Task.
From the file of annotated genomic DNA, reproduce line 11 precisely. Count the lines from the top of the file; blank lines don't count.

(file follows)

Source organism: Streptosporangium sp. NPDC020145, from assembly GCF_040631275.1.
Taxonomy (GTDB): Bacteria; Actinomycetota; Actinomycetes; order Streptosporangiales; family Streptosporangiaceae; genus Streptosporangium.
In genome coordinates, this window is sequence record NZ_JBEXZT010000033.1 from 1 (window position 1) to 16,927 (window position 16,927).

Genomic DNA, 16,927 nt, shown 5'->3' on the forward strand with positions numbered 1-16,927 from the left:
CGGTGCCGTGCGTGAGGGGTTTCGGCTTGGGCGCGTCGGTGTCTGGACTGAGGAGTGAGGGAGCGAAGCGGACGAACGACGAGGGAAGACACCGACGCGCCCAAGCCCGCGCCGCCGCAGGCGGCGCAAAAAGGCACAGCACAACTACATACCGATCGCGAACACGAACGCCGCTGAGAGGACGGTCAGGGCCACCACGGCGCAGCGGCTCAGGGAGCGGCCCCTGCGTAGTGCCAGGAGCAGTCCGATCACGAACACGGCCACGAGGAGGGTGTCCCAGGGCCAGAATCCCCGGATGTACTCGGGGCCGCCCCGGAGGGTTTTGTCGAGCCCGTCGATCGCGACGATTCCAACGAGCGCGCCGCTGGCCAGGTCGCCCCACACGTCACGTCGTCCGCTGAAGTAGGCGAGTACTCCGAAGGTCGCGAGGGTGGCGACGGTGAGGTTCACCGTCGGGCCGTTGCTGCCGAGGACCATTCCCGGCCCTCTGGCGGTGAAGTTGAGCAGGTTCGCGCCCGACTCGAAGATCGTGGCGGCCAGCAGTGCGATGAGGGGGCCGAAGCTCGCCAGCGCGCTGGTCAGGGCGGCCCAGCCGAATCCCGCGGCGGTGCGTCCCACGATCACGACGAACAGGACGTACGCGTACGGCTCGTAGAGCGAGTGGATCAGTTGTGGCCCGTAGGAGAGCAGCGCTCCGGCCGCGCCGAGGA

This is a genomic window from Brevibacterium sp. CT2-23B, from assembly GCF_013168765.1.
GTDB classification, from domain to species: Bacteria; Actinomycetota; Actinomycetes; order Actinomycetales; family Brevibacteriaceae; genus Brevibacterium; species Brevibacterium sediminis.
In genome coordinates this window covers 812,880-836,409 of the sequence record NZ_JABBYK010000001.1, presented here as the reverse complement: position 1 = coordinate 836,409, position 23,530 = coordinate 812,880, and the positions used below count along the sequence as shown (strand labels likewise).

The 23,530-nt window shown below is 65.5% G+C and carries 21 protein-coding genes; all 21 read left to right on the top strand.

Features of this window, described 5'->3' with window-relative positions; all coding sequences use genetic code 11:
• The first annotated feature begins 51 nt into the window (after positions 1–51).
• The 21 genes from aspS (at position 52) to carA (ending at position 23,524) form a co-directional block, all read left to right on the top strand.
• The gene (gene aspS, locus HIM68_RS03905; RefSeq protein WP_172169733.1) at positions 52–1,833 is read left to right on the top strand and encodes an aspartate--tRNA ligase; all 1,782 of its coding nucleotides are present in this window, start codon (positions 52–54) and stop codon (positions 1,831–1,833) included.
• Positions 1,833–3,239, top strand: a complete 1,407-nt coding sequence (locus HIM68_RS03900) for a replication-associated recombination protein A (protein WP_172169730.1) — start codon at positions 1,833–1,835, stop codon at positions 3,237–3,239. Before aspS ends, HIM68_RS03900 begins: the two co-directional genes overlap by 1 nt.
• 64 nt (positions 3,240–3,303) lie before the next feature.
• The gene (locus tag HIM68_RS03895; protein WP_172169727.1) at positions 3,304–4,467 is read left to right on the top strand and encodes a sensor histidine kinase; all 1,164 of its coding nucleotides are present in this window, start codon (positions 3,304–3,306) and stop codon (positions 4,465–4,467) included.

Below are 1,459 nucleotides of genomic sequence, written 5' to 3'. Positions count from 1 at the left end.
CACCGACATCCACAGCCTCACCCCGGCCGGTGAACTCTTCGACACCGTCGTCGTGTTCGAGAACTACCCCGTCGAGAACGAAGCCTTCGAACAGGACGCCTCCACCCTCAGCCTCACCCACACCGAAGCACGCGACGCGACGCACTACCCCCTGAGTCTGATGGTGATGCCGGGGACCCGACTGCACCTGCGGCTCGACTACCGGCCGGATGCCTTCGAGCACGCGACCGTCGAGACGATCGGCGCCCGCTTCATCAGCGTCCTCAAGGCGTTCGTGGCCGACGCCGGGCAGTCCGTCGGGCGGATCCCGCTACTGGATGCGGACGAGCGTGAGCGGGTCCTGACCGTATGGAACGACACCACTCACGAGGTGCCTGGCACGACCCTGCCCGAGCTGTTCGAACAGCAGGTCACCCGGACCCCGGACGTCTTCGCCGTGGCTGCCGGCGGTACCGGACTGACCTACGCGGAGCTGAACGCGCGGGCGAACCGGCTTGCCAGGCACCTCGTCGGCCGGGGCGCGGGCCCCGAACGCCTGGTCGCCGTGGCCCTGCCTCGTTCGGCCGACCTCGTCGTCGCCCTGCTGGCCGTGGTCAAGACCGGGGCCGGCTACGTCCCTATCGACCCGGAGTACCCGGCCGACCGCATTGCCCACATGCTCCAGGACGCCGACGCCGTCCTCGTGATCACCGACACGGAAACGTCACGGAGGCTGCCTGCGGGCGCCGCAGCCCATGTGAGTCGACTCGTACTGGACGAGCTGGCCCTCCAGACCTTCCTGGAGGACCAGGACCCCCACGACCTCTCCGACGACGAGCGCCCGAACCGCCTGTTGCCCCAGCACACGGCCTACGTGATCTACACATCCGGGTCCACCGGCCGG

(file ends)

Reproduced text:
• The first annotated feature begins 51 nt into the window (after positions 1–51).